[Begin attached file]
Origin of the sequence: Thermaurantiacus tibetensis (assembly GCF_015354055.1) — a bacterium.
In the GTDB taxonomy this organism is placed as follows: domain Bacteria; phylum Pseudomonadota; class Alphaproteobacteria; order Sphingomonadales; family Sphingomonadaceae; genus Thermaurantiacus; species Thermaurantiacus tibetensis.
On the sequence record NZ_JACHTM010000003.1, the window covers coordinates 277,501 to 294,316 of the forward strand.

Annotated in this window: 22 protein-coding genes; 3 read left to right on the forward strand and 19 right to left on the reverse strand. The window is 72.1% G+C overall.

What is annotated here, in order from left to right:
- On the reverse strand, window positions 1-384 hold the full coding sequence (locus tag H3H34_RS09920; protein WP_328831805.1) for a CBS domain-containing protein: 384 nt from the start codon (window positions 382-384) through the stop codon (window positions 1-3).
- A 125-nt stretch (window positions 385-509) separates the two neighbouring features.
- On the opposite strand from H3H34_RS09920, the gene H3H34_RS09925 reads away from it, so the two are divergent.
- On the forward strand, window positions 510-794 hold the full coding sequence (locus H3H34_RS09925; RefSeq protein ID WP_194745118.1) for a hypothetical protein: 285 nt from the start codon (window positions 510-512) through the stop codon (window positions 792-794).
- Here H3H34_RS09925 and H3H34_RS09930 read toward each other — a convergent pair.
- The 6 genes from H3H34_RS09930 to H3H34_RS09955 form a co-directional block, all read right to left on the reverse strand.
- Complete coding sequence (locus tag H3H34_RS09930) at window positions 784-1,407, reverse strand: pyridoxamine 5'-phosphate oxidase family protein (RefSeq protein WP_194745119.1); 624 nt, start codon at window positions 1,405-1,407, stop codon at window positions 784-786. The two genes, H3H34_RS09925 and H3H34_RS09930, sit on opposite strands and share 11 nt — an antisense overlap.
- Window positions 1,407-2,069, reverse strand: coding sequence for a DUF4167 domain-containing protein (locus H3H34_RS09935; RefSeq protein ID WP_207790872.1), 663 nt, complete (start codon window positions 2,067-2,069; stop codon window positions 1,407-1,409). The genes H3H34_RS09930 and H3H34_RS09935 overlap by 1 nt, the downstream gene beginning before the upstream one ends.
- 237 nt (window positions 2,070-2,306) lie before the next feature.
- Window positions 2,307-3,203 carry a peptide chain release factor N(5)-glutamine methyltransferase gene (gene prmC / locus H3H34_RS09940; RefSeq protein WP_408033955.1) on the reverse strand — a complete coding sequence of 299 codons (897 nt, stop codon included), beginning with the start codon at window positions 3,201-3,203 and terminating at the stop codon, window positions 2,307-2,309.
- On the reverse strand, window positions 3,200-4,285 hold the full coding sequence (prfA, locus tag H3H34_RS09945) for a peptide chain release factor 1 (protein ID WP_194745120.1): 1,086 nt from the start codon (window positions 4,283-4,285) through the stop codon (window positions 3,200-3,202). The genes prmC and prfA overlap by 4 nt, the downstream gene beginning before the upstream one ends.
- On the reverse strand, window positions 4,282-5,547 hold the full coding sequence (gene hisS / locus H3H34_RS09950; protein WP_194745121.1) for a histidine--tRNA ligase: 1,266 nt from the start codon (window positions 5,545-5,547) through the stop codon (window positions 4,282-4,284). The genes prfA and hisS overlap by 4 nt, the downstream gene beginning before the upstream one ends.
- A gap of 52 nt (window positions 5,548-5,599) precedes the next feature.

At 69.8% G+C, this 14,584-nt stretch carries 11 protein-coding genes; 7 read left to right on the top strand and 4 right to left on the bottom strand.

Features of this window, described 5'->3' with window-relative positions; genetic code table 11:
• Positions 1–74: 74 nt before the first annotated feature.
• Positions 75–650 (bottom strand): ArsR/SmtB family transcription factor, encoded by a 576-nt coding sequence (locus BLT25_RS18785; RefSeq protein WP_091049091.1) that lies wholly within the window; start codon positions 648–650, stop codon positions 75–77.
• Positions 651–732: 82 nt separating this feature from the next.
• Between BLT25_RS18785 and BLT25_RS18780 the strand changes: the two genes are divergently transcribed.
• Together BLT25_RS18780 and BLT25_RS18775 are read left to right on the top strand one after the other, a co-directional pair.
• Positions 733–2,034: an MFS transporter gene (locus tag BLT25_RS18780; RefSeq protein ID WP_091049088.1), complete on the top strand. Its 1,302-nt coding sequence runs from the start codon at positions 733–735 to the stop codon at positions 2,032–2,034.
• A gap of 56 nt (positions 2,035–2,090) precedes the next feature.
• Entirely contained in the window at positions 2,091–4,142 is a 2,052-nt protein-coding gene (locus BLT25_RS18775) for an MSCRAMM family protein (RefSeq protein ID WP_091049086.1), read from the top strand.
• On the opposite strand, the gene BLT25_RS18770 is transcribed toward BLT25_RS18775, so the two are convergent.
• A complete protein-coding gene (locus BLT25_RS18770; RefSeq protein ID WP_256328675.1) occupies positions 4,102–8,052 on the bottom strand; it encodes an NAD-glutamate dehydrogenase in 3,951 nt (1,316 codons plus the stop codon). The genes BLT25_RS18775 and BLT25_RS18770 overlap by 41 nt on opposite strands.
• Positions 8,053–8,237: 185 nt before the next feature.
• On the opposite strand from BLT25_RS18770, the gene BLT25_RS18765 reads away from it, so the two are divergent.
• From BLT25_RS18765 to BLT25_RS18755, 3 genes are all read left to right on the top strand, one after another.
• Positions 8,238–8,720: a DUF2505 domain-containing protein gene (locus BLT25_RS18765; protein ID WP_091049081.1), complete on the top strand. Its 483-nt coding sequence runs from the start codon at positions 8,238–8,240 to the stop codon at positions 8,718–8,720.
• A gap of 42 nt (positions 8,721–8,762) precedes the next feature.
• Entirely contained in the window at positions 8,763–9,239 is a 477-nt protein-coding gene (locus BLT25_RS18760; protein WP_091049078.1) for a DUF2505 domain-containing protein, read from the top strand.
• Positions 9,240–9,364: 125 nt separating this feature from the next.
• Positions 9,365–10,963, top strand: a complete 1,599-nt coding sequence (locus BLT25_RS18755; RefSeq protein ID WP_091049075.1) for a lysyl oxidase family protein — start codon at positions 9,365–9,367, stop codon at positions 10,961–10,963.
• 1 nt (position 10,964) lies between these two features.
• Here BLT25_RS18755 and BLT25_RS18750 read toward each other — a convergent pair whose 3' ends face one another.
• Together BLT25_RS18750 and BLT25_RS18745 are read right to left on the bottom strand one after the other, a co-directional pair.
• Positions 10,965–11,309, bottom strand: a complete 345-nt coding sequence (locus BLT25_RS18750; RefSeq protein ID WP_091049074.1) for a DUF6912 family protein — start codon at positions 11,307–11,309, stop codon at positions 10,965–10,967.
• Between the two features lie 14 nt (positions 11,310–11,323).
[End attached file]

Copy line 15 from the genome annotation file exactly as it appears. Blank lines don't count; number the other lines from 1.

- Window positions 2,307-3,203 carry a peptide chain release factor N(5)-glutamine methyltransferase gene (gene prmC / locus H3H34_RS09940; RefSeq protein WP_408033955.1) on the reverse strand — a complete coding sequence of 299 codons (897 nt, stop codon included), beginning with the start codon at window positions 3,201-3,203 and terminating at the stop codon, window positions 2,307-2,309.